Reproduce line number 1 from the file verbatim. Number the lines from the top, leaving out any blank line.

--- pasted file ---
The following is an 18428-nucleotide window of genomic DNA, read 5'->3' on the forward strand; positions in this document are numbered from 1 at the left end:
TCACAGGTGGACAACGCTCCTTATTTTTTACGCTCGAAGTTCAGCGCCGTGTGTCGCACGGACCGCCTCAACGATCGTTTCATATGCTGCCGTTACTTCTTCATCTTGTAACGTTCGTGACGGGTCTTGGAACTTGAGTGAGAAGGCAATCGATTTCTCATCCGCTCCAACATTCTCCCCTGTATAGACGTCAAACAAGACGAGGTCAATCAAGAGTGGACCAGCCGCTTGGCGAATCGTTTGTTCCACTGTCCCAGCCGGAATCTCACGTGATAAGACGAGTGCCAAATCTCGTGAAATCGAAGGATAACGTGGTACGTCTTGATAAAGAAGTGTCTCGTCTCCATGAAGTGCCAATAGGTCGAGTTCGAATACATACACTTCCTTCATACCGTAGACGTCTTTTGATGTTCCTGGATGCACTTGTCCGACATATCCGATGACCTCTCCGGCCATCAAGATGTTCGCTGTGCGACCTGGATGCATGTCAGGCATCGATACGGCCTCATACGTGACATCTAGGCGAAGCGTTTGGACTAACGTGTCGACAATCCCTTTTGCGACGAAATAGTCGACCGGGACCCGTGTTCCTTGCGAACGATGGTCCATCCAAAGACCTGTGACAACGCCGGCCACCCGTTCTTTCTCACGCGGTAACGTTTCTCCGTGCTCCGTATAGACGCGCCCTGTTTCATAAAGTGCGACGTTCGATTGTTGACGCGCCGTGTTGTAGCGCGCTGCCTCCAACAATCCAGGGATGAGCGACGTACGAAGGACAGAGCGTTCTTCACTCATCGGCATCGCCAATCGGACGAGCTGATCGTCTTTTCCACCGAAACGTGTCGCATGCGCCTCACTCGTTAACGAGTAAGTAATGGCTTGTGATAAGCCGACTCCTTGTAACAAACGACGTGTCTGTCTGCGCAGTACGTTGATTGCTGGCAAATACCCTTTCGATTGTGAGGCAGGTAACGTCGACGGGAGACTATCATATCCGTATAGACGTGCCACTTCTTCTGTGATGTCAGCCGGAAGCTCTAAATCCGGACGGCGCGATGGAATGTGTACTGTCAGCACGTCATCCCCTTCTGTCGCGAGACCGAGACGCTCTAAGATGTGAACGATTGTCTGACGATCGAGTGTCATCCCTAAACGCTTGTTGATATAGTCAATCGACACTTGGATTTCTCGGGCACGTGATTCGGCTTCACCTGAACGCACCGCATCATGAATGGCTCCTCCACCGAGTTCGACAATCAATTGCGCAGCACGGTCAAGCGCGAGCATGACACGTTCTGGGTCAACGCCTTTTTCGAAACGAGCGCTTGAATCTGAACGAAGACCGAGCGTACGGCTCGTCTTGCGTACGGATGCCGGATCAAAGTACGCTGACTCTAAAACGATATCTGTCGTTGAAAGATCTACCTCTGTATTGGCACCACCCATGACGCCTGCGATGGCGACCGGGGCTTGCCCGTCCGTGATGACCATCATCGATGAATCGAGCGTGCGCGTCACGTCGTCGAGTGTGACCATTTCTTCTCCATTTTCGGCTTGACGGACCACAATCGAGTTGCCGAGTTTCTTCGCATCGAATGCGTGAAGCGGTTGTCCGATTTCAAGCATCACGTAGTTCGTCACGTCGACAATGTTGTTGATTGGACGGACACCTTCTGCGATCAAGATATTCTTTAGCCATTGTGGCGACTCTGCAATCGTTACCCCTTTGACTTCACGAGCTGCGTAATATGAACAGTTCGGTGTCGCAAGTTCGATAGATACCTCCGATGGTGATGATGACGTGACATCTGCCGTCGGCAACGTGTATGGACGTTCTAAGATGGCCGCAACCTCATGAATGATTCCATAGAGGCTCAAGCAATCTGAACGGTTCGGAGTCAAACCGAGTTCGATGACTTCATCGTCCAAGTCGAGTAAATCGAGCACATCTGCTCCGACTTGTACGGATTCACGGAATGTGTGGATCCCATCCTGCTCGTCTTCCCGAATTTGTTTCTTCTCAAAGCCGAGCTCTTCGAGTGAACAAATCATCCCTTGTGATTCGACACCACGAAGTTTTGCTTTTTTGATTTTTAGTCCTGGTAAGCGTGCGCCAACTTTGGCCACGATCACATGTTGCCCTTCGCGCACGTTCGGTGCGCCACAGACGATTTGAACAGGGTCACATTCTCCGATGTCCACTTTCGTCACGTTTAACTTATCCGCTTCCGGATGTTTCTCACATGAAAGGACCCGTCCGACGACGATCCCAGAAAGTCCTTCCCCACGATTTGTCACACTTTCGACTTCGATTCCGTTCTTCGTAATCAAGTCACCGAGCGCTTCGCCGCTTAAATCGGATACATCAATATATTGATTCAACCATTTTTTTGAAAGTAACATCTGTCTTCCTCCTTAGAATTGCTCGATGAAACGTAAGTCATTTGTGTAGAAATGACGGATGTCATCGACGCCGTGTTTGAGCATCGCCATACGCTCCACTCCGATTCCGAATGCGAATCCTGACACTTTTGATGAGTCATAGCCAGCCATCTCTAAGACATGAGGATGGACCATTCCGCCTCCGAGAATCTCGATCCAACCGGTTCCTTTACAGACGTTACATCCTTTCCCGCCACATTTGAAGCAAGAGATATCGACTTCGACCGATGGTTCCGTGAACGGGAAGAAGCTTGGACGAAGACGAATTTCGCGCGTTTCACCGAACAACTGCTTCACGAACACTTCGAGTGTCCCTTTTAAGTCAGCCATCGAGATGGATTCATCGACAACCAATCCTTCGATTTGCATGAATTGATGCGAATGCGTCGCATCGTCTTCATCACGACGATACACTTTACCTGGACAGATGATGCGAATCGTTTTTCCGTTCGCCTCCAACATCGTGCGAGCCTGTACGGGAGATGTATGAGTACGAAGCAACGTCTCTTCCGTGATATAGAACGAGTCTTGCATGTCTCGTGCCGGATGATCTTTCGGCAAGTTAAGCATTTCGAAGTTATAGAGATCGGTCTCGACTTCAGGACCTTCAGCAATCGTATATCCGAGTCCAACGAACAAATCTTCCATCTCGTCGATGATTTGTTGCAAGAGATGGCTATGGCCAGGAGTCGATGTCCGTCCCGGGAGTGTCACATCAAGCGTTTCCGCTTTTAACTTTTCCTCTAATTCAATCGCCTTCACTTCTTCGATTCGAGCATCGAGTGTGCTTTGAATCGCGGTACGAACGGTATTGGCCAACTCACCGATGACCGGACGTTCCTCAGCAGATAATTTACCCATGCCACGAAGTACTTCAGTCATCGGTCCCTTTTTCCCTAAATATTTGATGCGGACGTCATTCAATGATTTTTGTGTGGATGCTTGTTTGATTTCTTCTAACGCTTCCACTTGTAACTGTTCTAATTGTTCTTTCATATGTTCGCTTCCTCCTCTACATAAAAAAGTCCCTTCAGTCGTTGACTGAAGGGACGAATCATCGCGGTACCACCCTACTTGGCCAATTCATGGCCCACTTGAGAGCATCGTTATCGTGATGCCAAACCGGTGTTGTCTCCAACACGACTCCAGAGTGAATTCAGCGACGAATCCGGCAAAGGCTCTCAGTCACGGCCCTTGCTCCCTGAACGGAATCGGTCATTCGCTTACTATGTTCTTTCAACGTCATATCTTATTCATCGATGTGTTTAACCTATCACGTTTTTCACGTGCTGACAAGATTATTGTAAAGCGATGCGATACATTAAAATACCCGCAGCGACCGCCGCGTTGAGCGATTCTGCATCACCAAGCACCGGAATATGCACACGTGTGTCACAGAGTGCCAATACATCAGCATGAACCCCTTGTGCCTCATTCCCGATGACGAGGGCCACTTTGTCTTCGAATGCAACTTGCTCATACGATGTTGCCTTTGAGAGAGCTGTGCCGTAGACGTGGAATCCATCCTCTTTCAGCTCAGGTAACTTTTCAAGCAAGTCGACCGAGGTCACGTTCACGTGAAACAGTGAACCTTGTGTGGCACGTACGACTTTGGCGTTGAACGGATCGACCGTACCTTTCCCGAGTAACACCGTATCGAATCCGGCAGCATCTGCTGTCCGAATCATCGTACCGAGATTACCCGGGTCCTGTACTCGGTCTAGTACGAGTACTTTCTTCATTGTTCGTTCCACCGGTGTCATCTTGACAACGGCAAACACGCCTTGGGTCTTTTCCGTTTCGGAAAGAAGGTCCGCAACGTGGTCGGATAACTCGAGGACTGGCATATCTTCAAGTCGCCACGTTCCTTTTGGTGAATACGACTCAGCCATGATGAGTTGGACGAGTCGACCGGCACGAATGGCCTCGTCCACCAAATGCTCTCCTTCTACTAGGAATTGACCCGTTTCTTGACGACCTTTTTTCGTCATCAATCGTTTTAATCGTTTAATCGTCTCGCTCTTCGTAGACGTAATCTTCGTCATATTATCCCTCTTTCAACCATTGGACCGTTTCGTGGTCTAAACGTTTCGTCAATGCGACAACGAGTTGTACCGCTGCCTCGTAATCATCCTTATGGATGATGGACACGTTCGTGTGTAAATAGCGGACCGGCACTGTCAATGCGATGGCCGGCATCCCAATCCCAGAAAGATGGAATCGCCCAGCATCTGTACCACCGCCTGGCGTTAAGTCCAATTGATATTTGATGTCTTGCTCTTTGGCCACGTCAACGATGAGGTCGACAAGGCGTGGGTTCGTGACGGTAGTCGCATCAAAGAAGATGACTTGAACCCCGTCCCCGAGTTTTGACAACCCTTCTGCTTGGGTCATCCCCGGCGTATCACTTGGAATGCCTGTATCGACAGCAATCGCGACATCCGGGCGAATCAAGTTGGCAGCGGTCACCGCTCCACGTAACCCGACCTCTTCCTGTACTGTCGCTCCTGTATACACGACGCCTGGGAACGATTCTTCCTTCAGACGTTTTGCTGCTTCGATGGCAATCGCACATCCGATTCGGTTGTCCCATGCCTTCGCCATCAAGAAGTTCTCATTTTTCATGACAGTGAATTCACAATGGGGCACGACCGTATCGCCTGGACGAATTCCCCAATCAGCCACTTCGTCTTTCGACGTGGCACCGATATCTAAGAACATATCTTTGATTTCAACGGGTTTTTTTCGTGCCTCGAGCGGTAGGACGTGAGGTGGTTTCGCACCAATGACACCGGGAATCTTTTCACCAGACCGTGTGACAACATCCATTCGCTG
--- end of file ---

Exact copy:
The following is an 18428-nucleotide window of genomic DNA, read 5'->3' on the forward strand; positions in this document are numbered from 1 at the left end: